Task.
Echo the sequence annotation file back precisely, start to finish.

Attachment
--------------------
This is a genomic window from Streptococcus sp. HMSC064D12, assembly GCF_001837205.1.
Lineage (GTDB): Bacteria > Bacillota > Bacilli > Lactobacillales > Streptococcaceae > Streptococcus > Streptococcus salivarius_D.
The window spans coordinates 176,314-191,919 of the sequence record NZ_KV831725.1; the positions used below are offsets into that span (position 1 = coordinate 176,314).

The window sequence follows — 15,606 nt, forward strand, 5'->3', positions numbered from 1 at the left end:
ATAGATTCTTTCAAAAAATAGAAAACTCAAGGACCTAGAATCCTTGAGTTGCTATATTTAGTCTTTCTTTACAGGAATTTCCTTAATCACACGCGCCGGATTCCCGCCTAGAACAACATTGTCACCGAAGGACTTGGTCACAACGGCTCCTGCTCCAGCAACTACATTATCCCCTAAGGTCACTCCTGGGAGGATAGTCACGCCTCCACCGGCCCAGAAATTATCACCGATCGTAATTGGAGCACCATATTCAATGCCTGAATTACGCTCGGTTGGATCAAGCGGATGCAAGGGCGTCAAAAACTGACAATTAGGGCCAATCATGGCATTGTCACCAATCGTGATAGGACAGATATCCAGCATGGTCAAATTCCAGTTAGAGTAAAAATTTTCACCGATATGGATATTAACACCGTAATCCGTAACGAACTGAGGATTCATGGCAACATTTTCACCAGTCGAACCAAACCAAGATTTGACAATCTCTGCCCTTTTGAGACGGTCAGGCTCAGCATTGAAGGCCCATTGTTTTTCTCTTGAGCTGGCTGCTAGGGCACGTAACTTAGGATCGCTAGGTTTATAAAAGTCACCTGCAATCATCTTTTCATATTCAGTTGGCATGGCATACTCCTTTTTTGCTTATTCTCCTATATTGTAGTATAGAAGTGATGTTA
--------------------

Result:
This is a genomic window from Streptococcus sp. HMSC064D12, assembly GCF_001837205.1.
Lineage (GTDB): Bacteria > Bacillota > Bacilli > Lactobacillales > Streptococcaceae > Streptococcus > Streptococcus salivarius_D.
The window spans coordinates 176,314-191,919 of the sequence record NZ_KV831725.1; the positions used below are offsets into that span (position 1 = coordinate 176,314).

The window sequence follows — 15,606 nt, forward strand, 5'->3', positions numbered from 1 at the left end:
ATAGATTCTTTCAAAAAATAGAAAACTCAAGGACCTAGAATCCTTGAGTTGCTATATTTAGTCTTTCTTTACAGGAATTTCCTTAATCACACGCGCCGGATTCCCGCCTAGAACAACATTGTCACCGAAGGACTTGGTCACAACGGCTCCTGCTCCAGCAACTACATTATCCCCTAAGGTCACTCCTGGGAGGATAGTCACGCCTCCACCGGCCCAGAAATTATCACCGATCGTAATTGGAGCACCATATTCAATGCCTGAATTACGCTCGGTTGGATCAAGCGGATGCAAGGGCGTCAAAAACTGACAATTAGGGCCAATCATGGCATTGTCACCAATCGTGATAGGACAGATATCCAGCATGGTCAAATTCCAGTTAGAGTAAAAATTTTCACCGATATGGATATTAACACCGTAATCCGTAACGAACTGAGGATTCATGGCAACATTTTCACCAGTCGAACCAAACCAAGATTTGACAATCTCTGCCCTTTTGAGACGGTCAGGCTCAGCATTGAAGGCCCATTGTTTTTCTCTTGAGCTGGCTGCTAGGGCACGTAACTTAGGATCGCTAGGTTTATAAAAGTCACCTGCAATCATCTTTTCATATTCAGTTGGCATGGCATACTCCTTTTTTGCTTATTCTCCTATATTGTAGTATAGAAGTGATGTTA